The new coronavirus pandemic has prompted an increase in contactless payments in Brazil, though the method has yet to take off, according to a new study released by Visa. According to the research, contactless payments made through cards, smartwatches and other mobile devices accounted for about 3% of all payments processed by the company between January and June 2020, compared to 1% in the same period last year. Brazilians tend to use contactless mostly with credit cards, which account for 65% of all transactions carried out through that method, according to the study. The current limit for contactless transactions that don't require a PIN in Brazil is currently 50 reais (US$ 9) and Visa expects that the method will gather pace once the limit is set at 100 reais (US$ 18), which should happen in due course. Contactless payments tripled in the last year across Europe, says Visa.
LONDON (Reuters) -Banks will start rolling out the new 100 pound ($137) spending limit for contactless payments from Oct. 15, Britain's banking industry body UK Finance said on Friday. Contactless payments surged during the pandemic, with some shops refusing to take cash to help prevent the spread of COVID-19. "Given the number of terminals which will need to be updated to accept the new limit, it will take some time to be introduced across all retailers," UK Finance said in a statement. Contactless payments accounted for 49% of all credit card and 65% of all debit card transactions in May, UK Finance said. Transactions in May were double the same month in 2020.
Britons over the age of 60 are the fastest growing group of people taking to contactless card payments, according to Barclaycard. Spending via contactless within the older age group has more than doubled in the last year, it said. The largest growth in the use of the cards has occurred in Manchester, Glasgow, Cardiff and Edinburgh. Separate figures showed that total spending on contactless cards hit 1.5bn for the first time in March. The Barclaycard data suggests the number of silver surfers using "touch and go" payments increased by 116% over the last 12 months.
Cash shows no sign of dying out among shoppers despite the rise of contactless and mobile phone payments. The Royal Mint said cash remained the'most prominent' payment method for UK customers despite the growth in digital payments and online shopping. The Mint said the general public continues to trust cash and find it convenient despite data suggesting more people are using other payment methods. The Co-Operative today forecast mobile payments would outstrip spending on cash and in less than a decade, accounting for 65 per cent of transactions by 2025. A spokesman from the Royal Mint said: 'The demise of cash has been predicted for a long time but it remains the currency option the general public turns to for confidence, convenience and security.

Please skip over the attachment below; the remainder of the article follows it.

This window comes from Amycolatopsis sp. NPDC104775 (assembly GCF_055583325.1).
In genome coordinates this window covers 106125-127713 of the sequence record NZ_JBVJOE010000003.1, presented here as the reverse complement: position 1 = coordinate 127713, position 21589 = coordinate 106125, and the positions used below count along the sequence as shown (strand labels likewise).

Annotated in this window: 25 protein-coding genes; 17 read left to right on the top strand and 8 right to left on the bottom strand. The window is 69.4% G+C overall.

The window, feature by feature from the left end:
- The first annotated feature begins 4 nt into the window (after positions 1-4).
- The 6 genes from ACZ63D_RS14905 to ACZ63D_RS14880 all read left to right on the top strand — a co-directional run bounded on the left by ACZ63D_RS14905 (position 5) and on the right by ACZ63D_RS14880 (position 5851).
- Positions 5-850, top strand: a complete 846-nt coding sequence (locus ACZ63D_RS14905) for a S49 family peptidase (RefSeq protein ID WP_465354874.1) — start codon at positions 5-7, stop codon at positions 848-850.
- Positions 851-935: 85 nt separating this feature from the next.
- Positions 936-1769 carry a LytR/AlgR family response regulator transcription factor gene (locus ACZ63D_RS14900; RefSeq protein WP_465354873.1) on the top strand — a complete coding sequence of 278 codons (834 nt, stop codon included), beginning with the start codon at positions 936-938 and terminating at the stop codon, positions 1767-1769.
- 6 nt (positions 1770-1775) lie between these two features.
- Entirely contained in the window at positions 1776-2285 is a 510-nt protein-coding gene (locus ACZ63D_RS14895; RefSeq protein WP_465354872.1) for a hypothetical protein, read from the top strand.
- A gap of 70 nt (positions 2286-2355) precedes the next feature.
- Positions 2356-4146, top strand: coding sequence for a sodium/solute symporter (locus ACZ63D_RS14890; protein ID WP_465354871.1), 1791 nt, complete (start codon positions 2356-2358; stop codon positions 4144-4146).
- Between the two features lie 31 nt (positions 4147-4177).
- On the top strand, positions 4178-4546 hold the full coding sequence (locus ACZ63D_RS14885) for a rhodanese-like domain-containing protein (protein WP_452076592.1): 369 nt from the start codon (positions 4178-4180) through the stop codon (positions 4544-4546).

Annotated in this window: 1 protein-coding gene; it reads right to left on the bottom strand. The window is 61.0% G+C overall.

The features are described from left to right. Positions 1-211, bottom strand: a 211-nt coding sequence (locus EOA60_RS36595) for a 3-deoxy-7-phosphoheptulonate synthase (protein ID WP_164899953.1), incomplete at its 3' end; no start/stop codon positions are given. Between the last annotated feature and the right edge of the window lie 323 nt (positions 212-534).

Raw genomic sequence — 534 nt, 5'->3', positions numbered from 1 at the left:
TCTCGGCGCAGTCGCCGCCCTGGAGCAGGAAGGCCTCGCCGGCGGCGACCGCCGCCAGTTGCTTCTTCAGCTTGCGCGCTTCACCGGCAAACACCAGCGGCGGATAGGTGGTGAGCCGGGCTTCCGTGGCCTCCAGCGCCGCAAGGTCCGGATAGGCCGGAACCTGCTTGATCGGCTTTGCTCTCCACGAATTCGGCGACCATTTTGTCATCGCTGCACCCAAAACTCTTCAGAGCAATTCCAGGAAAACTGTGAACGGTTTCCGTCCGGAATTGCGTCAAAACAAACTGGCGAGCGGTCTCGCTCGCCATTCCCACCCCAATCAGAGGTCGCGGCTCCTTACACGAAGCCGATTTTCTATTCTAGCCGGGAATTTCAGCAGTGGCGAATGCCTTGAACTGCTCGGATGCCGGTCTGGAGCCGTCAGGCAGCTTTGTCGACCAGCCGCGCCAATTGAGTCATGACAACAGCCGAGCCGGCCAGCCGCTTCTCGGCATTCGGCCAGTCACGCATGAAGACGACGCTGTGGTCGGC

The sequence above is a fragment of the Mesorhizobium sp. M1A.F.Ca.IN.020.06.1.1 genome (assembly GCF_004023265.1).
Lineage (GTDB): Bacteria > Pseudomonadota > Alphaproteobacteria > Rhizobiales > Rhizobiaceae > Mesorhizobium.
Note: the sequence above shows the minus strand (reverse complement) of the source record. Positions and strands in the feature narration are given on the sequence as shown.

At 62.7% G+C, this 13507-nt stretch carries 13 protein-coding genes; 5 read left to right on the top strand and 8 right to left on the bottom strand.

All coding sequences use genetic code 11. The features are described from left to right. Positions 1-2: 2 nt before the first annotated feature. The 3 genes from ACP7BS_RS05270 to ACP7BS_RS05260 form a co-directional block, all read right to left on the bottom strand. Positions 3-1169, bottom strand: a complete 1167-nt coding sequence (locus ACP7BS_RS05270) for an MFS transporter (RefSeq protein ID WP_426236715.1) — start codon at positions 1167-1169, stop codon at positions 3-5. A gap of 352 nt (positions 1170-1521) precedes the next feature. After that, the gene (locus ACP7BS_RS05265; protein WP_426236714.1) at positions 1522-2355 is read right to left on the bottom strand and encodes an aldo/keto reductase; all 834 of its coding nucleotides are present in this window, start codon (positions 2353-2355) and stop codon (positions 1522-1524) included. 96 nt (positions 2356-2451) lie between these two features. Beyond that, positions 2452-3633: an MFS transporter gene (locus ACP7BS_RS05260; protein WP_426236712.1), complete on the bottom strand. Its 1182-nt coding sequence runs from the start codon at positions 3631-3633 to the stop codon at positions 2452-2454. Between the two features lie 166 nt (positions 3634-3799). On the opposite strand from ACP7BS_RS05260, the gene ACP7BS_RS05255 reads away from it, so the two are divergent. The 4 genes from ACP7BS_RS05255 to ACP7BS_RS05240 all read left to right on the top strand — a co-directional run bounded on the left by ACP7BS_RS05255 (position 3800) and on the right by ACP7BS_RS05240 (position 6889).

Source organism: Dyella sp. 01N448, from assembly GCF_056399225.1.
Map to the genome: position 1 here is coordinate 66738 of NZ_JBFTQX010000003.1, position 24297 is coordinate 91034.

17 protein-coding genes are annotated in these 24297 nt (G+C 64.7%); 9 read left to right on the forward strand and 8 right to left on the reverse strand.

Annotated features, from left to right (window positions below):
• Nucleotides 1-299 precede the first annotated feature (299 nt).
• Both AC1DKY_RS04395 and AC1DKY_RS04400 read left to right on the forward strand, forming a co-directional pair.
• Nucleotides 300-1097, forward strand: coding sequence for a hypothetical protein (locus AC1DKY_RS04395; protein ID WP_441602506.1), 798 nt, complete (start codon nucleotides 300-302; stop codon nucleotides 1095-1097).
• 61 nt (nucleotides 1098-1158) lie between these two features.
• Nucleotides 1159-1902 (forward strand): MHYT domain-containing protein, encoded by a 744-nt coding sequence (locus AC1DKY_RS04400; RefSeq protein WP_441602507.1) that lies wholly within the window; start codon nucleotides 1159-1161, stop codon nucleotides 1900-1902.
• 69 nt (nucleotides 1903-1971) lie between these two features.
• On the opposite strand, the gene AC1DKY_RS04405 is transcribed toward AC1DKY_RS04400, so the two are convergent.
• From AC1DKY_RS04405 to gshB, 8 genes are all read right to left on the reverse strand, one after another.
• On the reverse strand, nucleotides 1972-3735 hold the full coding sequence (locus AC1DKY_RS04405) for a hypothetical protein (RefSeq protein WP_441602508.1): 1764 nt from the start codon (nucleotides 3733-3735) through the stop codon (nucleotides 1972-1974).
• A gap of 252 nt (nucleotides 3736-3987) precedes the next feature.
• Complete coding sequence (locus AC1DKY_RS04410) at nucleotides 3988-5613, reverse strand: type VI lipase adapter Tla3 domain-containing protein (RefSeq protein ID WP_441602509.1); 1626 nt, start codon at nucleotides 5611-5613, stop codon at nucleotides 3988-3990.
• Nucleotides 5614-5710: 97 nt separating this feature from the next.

You don't need to buy a ticket: you can pay with a contactless bank card on Transport for London services. Transport for London (TfL) was the world's first public transport provider to enable contactless payments using bank cards. The TfL system - developed in house - was introduced on London buses in December 2012, and extended to tube and rail services in September 2014. Now around 17 million journeys a week are paid for using contactless cards and mobile devices, and London's system is being adapted for use overseas. In 2016, TfL signed a deal "worth up to £15 million" with America's Cubic Transportation Systems, "allowing them to adapt the capital's contactless ticketing system worldwide.